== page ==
Annie Baker offers us another painful but beautiful slice of life in her play, Infinite Life at Atlantic Theater Company. As she did in such weird, wonderful works as Circle Mirror Transformation, The Aliens, and John, Baker dissects a seemingly mundane situation with little theatricality but with such unexpected humor and heartbreaking reality that we recognize ourselves in its quiet, shatteringly relatable moments. This time it’s five women and one man sitting on lounge chairs on a patio, discussing their illnesses, spouses, children, and philosophies as they fast and cleanse their systems as a means to deal with chronic pain. They are all patients at a Northern California clinic, formerly a roadside motel, opposite the parking lot of a bakery. There are brief mentions of larger-world crises such as school shootings and rampant wild fires, but these are only footnotes to the clients’ physical agonies. That’s the whole play, running just short of two intermissionless hours, but director James MacDonald and a sensitive cast bring this seemingly unremarkable piece to remarkable—if not infinite—life.
Each of the splendid actors speaks with such direct simplicity and moves with such deliberate slowness, the impression of their characters’ immense physical discomfort is conveyed shatteringly without screaming or histrionics. Their unadorned monologues describing their extreme physical discomfort are often greeted by audible gasps from the enraptured audience members. Although at the performance attended, the subject matter may have been too much for the three patrons who walked out during an intimate exchange between Sofi and Nelson, the only male patient, on the sexual dysfunction resultant from their chronic pain. This couple’s fumbled flirtation is the only conventional plot, but the lack of a strong story arc doesn’t really hurt the play.
Baker is asking difficult questions, such as how do you cope with a body that no longer does your bidding? How do you maintain a decent quality of living if you’re in excruciating physical agony? It’s a tall order and not all audiences may be up for it. Particularly since the play is as slow paced as the characters’ movements, directed with subtlety and grace by McDonald. Quite often they will sit in silence for several seconds and the only indication of the passage of time is given by Sofi informing us it’s a few minutes or several hours later. Isabella Byrd’s versatile, naturalistic lighting also delineates the various times of day and night. Often the dialogue is delivered in near darkness, only occasionally illuminated by cell phone light, echoing the characters’ feeling of loss and desperation.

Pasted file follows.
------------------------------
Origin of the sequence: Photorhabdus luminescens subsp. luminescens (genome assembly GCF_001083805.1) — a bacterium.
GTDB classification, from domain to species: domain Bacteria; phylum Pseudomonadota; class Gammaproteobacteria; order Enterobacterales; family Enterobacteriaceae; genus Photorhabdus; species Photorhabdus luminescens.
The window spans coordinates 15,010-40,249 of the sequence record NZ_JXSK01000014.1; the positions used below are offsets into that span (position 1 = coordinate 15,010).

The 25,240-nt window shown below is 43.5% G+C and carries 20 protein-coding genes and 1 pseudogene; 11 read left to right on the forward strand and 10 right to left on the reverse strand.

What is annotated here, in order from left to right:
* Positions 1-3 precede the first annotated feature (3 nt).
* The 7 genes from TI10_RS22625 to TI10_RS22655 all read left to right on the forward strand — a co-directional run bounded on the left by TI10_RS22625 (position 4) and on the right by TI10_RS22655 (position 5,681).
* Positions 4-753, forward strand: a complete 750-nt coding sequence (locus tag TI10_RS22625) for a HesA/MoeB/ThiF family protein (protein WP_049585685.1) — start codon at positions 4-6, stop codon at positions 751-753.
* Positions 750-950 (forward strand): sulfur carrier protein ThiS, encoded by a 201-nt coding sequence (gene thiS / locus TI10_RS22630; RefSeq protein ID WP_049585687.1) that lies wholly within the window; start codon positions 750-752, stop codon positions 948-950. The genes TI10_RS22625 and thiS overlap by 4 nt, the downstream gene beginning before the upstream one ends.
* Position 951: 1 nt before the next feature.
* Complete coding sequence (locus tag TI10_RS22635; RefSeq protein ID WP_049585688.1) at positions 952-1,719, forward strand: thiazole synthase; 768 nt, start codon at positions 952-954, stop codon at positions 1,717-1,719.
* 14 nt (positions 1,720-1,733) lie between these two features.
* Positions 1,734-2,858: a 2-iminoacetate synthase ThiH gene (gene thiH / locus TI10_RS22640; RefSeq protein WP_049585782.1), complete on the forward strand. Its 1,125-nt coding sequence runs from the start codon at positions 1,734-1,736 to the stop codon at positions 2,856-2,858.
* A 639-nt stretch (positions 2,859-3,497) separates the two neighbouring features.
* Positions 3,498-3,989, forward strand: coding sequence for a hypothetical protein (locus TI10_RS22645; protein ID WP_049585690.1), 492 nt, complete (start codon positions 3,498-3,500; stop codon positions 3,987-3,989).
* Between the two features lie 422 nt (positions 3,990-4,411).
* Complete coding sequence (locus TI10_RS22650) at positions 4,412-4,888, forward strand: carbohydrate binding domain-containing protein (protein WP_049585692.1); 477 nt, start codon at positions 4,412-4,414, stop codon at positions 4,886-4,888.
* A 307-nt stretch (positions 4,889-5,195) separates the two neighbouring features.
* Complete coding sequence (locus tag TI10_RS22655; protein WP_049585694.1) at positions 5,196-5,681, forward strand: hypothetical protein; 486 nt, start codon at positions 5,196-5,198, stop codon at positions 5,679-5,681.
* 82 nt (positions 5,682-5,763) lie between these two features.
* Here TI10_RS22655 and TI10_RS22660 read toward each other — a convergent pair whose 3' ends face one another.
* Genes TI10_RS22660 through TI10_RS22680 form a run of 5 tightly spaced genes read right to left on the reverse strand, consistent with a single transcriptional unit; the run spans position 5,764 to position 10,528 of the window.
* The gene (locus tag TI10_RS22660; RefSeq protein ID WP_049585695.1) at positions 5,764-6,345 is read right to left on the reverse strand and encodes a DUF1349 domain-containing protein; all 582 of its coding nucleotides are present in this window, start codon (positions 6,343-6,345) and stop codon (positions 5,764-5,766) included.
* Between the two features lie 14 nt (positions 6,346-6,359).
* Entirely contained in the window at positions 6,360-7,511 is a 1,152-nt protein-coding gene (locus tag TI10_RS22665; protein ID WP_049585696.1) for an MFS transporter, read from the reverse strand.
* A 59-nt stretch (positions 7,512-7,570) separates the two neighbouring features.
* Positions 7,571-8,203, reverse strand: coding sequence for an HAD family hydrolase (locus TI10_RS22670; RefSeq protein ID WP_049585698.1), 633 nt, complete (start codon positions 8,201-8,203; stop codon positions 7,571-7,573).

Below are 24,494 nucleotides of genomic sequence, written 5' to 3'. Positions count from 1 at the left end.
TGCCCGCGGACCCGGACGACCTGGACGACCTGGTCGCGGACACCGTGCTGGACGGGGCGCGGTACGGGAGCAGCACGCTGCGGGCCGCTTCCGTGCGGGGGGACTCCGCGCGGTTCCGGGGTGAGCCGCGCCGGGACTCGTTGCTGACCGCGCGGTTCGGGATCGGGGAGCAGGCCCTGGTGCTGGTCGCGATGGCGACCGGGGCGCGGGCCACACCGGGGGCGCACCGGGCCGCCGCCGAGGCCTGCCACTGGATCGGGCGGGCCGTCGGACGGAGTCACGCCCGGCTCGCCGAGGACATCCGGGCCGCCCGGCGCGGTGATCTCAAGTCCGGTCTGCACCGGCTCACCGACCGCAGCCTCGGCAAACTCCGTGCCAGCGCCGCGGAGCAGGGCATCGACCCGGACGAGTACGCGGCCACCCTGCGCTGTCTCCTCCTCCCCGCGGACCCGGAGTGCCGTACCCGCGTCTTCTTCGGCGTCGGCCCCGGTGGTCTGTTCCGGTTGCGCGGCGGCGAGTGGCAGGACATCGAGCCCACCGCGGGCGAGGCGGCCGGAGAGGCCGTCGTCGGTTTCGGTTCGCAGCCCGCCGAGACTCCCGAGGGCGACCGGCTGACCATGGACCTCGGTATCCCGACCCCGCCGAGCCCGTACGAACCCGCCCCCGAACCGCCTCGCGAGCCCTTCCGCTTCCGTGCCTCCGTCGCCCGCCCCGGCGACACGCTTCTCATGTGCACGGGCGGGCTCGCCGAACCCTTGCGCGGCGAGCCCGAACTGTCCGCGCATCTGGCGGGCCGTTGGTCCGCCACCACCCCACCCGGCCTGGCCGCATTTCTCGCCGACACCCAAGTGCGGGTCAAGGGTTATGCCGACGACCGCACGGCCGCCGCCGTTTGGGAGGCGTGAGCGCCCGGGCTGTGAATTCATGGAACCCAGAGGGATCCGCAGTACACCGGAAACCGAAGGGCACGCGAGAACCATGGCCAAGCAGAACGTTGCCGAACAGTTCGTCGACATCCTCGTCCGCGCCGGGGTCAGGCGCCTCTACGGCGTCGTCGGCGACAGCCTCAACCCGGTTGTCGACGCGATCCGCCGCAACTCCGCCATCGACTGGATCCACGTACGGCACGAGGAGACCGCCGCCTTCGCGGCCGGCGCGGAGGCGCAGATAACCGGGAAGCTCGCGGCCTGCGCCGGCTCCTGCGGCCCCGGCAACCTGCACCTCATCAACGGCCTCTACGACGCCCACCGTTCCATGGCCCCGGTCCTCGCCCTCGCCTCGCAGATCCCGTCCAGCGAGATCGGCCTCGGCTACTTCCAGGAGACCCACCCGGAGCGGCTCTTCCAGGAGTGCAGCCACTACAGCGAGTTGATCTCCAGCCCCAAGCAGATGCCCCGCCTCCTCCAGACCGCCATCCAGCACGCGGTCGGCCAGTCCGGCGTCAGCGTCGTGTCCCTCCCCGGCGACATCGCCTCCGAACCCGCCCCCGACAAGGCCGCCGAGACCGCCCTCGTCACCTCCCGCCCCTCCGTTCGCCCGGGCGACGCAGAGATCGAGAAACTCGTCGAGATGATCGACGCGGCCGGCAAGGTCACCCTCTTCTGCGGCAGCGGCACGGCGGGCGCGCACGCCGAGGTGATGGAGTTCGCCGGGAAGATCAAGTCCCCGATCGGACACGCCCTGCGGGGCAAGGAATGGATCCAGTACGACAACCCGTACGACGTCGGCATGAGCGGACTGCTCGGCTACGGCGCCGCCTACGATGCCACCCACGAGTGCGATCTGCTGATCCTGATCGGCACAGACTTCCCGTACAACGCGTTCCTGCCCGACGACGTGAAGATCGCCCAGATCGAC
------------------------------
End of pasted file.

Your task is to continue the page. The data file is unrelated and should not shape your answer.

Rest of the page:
In addition to acting as timekeeper, Sofi (a strikingly sensitive Christina Kirk) is the closest thing that passes for a main character in this ensemble-driven piece. At 47, she is the youngest female patient and is coping with an unwanted separation from her husband. She briefly finds solace with the attractive Nelson (simmering Pete Simpson) whose medical chaos is also taking over his life. Eileen (sympathetic and tender Marylouise Burke) calmly relives a hellish nigh-time bout with pain. Ginnie (an unusually subdued and incredibly effective Kristine Nielsen) cheerfully offers grim advice on getting through the fast by throwing up. Yvette (serene Mia Katigbak) delivers a litany of sickness as calmly as if she reciting a recipe. Elaine (equally tranquil Brenda Pressley) deals with her trials with coloring books and communicating with her cat via computer. Each is an intricate part of Baker’s gorgeous mosaic of tribulations and coping mechanisms.
In addition to Byrd’s commendable lighting design, the collaborative design group dots created the simple, evocative set, Bray Poor provided the naturalistic soundscape of traffic and birdsong and Asta Bennie Hostetter designed the casual, character-defining costumes.